On August 31, 2014 one of my very best friends posted a post on her blog: The poverty of greed. I’ve read and re-read this post several times in the last month and a half or so. It really hit home for me. She describes so elegantly about a life where greed becomes everything…when it shouldn’t be…greed for the money, the deadlines, the seemingly important things. But, this isn’t what we should be greedy for, as she continues to explain.
She explains, “Yes, you should have been greedy…very greedy. For kindness and sharing, for playfulness and affection, for connection, loyalty, gratitude and passion. All those unimportant things that can not be counted yet count the most.”
To this, I must agree 100%. I have a good friend who once wanted (nearly begged) me to take a job doing something I’m not particularly passionate about, that would have required a great deal of travel for me to the other side of the U.S., but that would potentially bring me pay beyond anything I’ve ever realized. I weighed the pros and cons and really struggled with this decision for quite some time. The only real pro I could find was that I would have the opportunity to travel and meet new people. While I’m certainly not opposed to travel, this position would have me traveling more often than not to setup new account and for account management. The cons really won out, and even though I had interviewed for this position (and based on what my friend had told me, I would have likely been offered this position), I wasn’t comfortable with it. So I respectfully pulled myself from the applicant pool.
What I realized in that moment when I made my decision is that my family is far more important than making outrageous amounts of money. I know that with an increase in salary comes with it an increase in the cost of living – maybe not in the community I live in, but certainly in my spending habits. This is very common because when the money is there we, as humans, tend to spend more.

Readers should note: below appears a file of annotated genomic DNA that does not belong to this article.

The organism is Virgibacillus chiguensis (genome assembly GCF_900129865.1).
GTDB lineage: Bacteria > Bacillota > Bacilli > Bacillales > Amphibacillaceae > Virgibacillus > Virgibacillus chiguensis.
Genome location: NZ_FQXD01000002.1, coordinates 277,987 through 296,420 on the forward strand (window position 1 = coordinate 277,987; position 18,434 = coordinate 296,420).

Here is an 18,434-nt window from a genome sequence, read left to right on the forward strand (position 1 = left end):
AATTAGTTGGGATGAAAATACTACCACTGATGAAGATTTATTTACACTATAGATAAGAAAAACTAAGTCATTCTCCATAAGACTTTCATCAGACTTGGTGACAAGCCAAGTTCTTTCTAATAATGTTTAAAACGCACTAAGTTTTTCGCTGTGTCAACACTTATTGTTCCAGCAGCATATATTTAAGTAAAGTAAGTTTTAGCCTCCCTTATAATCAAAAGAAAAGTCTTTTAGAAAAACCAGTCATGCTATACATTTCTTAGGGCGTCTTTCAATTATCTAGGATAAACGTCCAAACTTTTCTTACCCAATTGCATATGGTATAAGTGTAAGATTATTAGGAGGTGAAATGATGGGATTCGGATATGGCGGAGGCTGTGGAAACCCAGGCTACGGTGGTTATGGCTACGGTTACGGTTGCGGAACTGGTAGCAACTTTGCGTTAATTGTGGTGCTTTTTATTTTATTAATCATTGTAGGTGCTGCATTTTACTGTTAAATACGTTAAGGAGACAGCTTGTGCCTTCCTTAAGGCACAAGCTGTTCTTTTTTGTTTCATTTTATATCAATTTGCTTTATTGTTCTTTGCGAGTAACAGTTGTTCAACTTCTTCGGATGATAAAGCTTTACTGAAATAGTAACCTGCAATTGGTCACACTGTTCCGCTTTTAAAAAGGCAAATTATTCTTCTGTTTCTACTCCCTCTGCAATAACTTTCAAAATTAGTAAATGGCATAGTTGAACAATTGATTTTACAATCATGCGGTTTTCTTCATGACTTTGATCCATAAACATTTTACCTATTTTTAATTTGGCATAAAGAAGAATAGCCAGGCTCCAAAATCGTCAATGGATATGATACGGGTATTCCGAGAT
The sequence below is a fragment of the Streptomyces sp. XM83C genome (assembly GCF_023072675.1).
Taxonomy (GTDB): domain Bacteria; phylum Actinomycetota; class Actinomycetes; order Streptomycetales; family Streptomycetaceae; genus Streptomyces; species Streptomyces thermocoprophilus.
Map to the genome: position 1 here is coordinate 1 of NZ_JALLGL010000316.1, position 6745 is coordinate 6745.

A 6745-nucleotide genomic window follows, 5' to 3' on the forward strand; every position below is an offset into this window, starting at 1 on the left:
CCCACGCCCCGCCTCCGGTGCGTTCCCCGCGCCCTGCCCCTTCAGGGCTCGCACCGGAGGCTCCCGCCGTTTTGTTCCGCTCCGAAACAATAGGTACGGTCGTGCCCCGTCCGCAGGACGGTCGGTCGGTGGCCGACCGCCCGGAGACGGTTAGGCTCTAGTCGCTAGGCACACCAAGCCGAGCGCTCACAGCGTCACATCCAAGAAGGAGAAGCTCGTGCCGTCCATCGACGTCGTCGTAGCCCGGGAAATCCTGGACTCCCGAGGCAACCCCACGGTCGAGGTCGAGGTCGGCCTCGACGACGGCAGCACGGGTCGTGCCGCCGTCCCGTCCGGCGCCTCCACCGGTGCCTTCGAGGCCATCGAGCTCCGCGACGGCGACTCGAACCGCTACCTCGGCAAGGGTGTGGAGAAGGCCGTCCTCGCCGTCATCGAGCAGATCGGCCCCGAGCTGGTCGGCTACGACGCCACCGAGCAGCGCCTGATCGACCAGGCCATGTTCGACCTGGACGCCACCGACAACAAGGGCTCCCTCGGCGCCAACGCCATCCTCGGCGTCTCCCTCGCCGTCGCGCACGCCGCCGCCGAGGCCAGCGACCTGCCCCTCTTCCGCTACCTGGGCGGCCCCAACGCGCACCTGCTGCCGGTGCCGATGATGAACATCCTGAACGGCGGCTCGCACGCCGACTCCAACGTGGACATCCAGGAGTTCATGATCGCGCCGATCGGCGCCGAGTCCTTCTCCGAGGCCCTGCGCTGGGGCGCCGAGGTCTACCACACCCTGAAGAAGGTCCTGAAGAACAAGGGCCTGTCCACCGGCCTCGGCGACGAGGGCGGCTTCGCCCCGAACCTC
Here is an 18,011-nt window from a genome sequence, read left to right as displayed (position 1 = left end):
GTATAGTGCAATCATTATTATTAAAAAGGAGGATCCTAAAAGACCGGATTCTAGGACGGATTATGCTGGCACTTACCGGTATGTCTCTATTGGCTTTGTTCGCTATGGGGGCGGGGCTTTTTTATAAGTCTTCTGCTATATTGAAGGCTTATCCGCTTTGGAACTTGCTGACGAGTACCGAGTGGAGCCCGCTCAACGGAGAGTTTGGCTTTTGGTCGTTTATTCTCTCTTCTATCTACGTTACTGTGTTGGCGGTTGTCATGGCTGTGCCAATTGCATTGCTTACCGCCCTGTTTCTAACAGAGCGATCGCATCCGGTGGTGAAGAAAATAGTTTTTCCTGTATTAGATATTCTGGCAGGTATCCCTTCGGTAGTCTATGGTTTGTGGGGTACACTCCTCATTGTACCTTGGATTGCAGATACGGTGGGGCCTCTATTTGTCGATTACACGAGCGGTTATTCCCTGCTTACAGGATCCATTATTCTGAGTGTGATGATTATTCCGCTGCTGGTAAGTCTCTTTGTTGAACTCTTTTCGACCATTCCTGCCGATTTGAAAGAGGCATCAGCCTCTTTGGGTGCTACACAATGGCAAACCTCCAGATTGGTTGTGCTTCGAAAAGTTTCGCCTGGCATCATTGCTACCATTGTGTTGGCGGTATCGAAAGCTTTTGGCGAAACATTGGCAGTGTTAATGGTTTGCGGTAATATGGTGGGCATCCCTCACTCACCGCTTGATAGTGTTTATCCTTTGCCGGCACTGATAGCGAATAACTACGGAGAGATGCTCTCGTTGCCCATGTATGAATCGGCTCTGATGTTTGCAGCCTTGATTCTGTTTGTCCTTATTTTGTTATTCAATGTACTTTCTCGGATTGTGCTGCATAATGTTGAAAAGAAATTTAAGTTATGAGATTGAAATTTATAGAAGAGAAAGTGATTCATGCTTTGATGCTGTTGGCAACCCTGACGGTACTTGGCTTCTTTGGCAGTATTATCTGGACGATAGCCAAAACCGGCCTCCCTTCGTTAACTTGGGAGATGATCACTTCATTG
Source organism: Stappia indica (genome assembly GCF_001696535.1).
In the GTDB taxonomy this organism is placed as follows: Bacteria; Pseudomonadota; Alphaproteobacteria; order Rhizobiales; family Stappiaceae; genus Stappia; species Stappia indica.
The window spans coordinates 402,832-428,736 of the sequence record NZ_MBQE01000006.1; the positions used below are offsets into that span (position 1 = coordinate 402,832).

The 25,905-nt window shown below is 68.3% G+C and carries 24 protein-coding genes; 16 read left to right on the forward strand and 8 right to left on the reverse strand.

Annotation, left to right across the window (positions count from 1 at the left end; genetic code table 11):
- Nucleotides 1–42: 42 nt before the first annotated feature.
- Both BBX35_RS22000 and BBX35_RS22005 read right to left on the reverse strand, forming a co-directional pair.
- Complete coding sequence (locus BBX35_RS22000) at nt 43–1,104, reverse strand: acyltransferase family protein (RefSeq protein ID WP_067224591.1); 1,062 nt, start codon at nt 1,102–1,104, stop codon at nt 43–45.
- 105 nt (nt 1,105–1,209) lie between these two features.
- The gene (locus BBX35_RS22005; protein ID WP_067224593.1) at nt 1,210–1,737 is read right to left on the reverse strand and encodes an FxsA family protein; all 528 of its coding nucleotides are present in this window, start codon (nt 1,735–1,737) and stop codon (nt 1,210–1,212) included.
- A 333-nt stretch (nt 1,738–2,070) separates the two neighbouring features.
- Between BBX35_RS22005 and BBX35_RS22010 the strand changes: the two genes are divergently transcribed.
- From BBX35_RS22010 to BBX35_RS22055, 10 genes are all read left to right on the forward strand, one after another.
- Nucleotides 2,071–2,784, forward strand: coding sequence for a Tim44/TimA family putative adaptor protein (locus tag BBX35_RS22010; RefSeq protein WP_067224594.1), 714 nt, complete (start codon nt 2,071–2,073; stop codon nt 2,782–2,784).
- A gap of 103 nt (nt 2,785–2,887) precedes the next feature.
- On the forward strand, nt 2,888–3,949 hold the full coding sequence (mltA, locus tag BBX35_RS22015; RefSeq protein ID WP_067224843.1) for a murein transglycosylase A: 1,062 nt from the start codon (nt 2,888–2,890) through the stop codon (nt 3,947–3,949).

Only a few short months later I was laid off from my job (that I did not quit to take this other position my friend wanted me to take). I was out of work for a little over three months, but during that three months I really saw what I had been missing – my family and my sanity. For about six months prior to being laid off I had been traveling nearly 180 miles round trip, Monday thru Friday, leaving at 5 am and not returning home until between 6 and 8 pm each night. I was doing this to make money to support my family. At this time I wasn’t being greedy; I was simply working to support my family. Being laid off was a blessing in disguise for me. God provided, as he always does for my family, and after some major spending cuts (including unnecessary bills) we were able to survive.
That was certainly a stressful time (especially for me since I was the one out of work), but I was able to spend more time with my family, get some large projects completed around my home that I had wanted to for quite some time, and I was able to recoup from the six months of extensive (and exhausting) travel.
Since then, I have found a job with a company that is used to remote employees, so I have the opportunity to work from home. This has allowed me to remain focused on my family and my home while I still work and provide for my family. Through this experience I have found that I have become greedy – for all those things my good friend described in her post. Sure, I still stretch myself thin at times (okay, a lot of the time), but it’s to help my family, to support my family, and to maintain a safe and healthy home for my family. I am so very grateful for my family and my friends. Because of them I am able to experience the truly important things in life – love, passion, affection, connection, kindness, sharing, and most of all – gratitude.